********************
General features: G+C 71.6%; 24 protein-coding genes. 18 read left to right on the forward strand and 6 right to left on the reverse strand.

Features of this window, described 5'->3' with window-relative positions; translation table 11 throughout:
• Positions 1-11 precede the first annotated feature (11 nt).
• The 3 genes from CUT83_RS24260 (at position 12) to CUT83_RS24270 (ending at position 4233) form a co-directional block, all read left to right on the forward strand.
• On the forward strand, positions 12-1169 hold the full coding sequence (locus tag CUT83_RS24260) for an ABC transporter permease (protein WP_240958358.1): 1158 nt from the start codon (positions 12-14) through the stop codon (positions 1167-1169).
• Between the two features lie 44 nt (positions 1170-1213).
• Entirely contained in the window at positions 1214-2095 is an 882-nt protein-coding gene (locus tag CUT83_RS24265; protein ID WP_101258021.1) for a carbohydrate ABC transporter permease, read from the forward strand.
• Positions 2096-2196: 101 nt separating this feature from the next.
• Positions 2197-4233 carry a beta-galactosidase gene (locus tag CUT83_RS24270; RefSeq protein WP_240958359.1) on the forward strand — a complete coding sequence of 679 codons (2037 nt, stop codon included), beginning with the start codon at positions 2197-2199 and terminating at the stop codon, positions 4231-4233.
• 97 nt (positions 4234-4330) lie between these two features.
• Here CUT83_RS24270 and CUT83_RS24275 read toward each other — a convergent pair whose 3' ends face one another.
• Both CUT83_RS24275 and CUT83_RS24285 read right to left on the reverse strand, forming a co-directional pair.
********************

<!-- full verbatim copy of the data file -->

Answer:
General features: G+C 71.6%; 24 protein-coding genes. 18 read left to right on the forward strand and 6 right to left on the reverse strand.

Features of this window, described 5'->3' with window-relative positions; translation table 11 throughout:
• Positions 1-11 precede the first annotated feature (11 nt).
• The 3 genes from CUT83_RS24260 (at position 12) to CUT83_RS24270 (ending at position 4233) form a co-directional block, all read left to right on the forward strand.
• On the forward strand, positions 12-1169 hold the full coding sequence (locus tag CUT83_RS24260) for an ABC transporter permease (protein WP_240958358.1): 1158 nt from the start codon (positions 12-14) through the stop codon (positions 1167-1169).
• Between the two features lie 44 nt (positions 1170-1213).
• Entirely contained in the window at positions 1214-2095 is an 882-nt protein-coding gene (locus tag CUT83_RS24265; protein ID WP_101258021.1) for a carbohydrate ABC transporter permease, read from the forward strand.
• Positions 2096-2196: 101 nt separating this feature from the next.
• Positions 2197-4233 carry a beta-galactosidase gene (locus tag CUT83_RS24270; RefSeq protein WP_240958359.1) on the forward strand — a complete coding sequence of 679 codons (2037 nt, stop codon included), beginning with the start codon at positions 2197-2199 and terminating at the stop codon, positions 4231-4233.
• 97 nt (positions 4234-4330) lie between these two features.
• Here CUT83_RS24270 and CUT83_RS24275 read toward each other — a convergent pair whose 3' ends face one another.
• Both CUT83_RS24275 and CUT83_RS24285 read right to left on the reverse strand, forming a co-directional pair.